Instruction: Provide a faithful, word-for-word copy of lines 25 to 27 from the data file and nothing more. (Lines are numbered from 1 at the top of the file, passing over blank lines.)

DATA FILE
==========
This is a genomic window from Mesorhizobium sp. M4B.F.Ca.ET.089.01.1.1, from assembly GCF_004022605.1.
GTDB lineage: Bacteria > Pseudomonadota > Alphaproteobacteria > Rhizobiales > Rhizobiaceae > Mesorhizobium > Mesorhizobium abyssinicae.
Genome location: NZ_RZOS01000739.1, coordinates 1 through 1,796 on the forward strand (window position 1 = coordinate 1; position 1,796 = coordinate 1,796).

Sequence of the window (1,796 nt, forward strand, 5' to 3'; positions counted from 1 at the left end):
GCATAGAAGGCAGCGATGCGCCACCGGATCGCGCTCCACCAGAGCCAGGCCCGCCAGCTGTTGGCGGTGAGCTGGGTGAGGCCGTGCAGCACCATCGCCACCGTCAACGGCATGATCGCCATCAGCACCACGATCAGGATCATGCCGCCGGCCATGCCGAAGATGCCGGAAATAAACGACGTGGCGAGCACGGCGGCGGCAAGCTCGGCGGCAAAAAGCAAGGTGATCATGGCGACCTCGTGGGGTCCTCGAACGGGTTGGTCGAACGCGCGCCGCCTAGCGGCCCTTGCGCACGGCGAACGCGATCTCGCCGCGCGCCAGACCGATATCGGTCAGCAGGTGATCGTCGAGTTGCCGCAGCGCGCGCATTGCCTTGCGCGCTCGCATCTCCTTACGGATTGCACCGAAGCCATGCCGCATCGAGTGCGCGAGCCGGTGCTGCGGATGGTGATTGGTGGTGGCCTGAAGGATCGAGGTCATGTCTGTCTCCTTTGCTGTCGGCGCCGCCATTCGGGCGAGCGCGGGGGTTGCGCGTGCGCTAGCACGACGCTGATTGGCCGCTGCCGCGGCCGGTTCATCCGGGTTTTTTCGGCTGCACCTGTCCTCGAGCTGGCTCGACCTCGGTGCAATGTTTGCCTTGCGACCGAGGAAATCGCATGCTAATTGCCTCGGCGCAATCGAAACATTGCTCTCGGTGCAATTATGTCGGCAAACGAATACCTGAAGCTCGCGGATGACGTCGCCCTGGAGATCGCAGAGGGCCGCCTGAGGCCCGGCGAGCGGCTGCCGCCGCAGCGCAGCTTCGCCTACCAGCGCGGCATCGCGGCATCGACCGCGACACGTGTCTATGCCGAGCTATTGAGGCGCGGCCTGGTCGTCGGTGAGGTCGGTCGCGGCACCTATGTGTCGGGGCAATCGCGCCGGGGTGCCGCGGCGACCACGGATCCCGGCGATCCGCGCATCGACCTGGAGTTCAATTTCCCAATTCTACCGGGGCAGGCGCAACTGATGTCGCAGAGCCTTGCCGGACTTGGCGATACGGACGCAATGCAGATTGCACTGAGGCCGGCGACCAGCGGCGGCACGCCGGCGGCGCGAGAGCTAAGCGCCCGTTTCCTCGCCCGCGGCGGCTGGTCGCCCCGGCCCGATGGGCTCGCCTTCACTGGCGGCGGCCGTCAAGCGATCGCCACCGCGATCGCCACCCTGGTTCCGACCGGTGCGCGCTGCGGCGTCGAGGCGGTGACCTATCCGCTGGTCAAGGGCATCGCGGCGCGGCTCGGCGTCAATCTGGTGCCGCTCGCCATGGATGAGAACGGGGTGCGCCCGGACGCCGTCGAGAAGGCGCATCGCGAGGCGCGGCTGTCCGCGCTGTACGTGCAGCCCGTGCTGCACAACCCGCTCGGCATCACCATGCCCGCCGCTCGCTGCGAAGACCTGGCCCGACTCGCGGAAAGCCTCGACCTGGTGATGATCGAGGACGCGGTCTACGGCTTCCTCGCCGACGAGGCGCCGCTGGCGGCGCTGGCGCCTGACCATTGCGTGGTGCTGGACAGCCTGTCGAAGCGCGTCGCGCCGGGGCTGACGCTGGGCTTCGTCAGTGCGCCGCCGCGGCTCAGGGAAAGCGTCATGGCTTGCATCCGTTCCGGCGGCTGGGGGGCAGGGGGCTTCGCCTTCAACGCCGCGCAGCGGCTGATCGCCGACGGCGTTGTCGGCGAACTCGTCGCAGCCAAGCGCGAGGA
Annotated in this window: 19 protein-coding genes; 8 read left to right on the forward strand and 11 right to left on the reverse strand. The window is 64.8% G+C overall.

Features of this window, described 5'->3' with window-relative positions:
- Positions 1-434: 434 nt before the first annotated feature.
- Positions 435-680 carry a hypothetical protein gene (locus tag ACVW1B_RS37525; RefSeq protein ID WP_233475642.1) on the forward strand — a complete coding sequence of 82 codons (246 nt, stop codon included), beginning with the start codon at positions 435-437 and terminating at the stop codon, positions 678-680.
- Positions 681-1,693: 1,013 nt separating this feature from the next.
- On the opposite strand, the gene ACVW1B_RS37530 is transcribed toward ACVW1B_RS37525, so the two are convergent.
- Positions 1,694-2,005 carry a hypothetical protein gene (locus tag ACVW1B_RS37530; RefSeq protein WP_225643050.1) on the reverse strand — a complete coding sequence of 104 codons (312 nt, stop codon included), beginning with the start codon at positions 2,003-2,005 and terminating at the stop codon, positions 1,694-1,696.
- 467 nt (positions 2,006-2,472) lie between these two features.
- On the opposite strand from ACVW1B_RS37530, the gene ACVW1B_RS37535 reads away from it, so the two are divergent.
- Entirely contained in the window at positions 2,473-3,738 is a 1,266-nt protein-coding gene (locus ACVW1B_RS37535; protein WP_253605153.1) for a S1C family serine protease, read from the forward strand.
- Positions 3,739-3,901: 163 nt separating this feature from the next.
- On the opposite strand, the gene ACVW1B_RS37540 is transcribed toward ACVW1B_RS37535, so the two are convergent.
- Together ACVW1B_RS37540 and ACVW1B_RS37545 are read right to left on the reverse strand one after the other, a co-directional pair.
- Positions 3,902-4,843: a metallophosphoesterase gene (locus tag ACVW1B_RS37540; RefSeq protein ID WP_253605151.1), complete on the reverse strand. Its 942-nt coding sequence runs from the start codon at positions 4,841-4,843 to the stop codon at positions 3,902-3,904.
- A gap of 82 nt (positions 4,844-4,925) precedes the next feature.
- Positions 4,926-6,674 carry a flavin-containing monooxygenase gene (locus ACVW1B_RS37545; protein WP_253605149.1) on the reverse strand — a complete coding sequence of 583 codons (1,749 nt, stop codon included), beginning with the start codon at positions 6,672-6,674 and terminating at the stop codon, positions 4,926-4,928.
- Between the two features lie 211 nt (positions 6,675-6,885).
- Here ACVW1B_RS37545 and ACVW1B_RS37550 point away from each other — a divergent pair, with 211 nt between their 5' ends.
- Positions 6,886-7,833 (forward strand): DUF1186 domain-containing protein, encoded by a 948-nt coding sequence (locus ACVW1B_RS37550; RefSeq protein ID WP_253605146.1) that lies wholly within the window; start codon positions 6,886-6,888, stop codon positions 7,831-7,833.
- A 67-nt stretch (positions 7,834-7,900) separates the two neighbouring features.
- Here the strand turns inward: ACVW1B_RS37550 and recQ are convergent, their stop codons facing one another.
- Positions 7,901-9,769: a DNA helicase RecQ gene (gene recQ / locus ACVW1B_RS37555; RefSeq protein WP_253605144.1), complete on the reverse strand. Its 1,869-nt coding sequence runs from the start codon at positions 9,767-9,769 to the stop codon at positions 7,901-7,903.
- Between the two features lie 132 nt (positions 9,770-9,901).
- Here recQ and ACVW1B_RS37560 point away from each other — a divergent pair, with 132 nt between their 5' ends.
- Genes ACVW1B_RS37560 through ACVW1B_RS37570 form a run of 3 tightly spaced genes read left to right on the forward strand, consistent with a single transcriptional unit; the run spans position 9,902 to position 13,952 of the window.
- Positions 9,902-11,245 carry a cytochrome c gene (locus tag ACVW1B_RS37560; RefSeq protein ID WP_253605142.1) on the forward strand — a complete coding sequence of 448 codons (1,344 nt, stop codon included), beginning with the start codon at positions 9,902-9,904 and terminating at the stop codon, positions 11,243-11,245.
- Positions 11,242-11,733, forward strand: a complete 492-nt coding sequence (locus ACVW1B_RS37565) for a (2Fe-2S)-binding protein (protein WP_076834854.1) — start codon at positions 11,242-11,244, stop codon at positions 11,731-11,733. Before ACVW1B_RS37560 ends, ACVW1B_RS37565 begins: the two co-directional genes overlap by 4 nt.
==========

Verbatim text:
- A 67-nt stretch (positions 7,834-7,900) separates the two neighbouring features.
- Here the strand turns inward: ACVW1B_RS37550 and recQ are convergent, their stop codons facing one another.
- Positions 7,901-9,769: a DNA helicase RecQ gene (gene recQ / locus ACVW1B_RS37555; RefSeq protein WP_253605144.1), complete on the reverse strand. Its 1,869-nt coding sequence runs from the start codon at positions 9,767-9,769 to the stop codon at positions 7,901-7,903.